Vixen Chat: Robinne Lee Talks ‘Being Mary Jane’



Robinne Lee2012 Pan African Film Festival - "The Under Shepherd" PremiereI know that you and Gabrielle Union worked on Deliver us From Eva, how is it working with her again?

It’s wonderful. We’ve been close friends since Eva so it’s been over 10 years. She’s like a sister to me and when you get to work on great material plus with someone you know and love, it’s a better set up and such an incredible experience. We have our own language, we go into the scene having a common short hand and we don’t have to discuss like ‘how do you want to play this’ or ‘how do you see this’, we’re not testing each other out. It’s easy like playing dress up with your sister like, ‘let’s pretend you’re sleeping with my husband, okay go.’ But it’s that enjoyable, that good because we allow each other the space to be in it emotionally and take the ride. We can throw these punches at one another and take them. I think it’s something actors do, yes, but it’s a little bit more enjoyable and easy because we are friends first.

With your educational background, what made you go off your corporate path onto a creative one?

I knew I always wanted to pursue a career in the arts whether it be a writer or an actress. They both always appealed to me but my parents were immigrants from Jamaica and were very vocal about me not pursing acting professionally until I was done getting my degrees, they were all about education. I went to Yale and on the car ride up my dad said to me “don’t think we’re sending you to Yale to study drama” so I ended up majoring in Psychology. When I graduated, I moved to New York and I felt like it was my chance to pursue my dream professionally and they said you can but we made a deal, I applied to law school while pursuing acting. I got in [to school] the same time my career was taking off and the first one, this little film I did called Hav Plenty got picked up by Miramax film festival and I felt myself thrown into both head first.

Isn’t that usually how it happens?

Yeah exactly! My first year of law school was notoriously the most difficult year the first semester. It’s very different from undergrad but I really felt lucky because I felt I had a balance. My friends who were in law school were consumed with everything going on in school and my friends in the acting world were consumed with themselves, their auditions, and their work and I felt like I had balance because I had other things I had to focus on in both directions. For me it was really good because I had two things going on at once and I never became that crazy neurotic law student who’s pulling her hair out and I didn’t beat myself up after every single audition. It was a nice balance.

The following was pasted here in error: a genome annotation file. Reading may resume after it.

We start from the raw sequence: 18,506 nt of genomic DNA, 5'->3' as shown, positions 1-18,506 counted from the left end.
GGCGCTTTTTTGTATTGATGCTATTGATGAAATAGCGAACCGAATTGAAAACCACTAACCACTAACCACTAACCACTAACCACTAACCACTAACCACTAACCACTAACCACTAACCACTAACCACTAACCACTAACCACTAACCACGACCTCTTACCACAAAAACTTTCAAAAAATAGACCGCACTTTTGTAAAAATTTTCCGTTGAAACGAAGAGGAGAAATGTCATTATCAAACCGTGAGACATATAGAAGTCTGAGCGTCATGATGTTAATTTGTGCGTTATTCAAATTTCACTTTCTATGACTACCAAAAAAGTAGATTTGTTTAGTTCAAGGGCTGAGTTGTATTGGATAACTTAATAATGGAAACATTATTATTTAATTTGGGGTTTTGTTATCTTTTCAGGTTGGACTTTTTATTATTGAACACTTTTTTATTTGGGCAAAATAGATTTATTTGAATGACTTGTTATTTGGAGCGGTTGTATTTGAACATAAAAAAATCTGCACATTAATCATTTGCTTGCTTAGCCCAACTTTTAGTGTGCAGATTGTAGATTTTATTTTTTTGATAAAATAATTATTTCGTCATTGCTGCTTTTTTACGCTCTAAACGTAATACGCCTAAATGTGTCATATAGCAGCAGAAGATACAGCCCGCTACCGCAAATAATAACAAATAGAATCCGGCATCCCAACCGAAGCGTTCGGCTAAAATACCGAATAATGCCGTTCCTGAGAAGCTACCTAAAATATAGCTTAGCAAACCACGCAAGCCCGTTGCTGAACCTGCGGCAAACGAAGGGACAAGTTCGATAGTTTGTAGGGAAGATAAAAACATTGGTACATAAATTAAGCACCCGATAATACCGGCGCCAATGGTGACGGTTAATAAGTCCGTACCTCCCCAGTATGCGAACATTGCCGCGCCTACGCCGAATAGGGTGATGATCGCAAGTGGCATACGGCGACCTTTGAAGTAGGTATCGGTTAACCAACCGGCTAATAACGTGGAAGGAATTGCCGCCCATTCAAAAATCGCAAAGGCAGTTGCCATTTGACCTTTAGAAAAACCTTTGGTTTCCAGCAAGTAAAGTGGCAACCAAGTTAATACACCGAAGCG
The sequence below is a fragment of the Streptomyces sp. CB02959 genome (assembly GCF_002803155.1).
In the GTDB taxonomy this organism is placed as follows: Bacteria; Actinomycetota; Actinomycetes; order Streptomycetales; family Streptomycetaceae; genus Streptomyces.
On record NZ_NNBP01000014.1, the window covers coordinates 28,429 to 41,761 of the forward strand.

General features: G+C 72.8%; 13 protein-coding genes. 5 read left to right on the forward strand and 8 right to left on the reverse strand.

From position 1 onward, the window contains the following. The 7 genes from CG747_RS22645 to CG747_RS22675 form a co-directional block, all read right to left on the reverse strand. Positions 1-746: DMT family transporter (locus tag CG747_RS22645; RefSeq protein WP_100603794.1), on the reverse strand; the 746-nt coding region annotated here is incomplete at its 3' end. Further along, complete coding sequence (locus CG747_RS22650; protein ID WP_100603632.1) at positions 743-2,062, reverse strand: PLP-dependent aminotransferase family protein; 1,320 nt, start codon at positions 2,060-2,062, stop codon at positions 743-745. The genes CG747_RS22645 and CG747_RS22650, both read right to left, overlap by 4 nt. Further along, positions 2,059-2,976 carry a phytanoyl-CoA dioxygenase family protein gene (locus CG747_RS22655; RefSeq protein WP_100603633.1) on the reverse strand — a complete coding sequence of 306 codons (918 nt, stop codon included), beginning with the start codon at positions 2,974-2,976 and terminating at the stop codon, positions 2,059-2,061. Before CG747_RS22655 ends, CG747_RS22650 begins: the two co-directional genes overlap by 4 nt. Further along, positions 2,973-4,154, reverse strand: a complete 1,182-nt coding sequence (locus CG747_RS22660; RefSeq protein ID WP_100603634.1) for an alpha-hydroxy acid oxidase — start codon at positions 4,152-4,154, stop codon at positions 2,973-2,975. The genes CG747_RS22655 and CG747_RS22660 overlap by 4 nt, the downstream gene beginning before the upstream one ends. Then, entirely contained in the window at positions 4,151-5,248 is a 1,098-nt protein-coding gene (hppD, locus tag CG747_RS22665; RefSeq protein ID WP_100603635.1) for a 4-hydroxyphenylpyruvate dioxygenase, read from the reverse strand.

Are you conscious over what role you’ll take because of your kids?

I am and I’m not. I’m in a point now where I want to do things for me so I’m looking for roles that will stretch me, stimulate me, and excite me. I don’t want to do roles that won’t push my career forward at this point or stretch me as an actor unless I’m doing a favor for a friend. Because time working is time away from my kids, I have to be more selective of the roles that I take. I’m not worried because I’m hoping their friends aren’t watching it either. My sons in second grade and my daughter’s in pre-school so I don’t worry about that. I’m aware of what they’re watching and consuming and if something’s adult, they can’t watch it.

Do you have a dream role you’d want to play and dream person to work with that you haven’t worked with yet?

I love Cate Balanchett, I love everything she does. I would love to work with her. I love to watch Matt Damon’s work, I love that he makes such varied choices and he’s happy doing comedy or an ensemble, he can do action, or drama; he can carry a film. I love Viola Davis’ work I would love to be across from her in a scene.

What advice do you have to someone wanting to follow his or her dreams?

In general it’s important to have patience and be determined and know it may not happen over night but it is. First and foremost get your education. Finish high school and if you can go to college, go to college. If you want to act, study it. Don’t go to LA or NY thinking you have a pretty face and you did that play in high school because there are so many out there like you who have done the work. Know the work, study it, and do your homework.

Photo Credit: Getty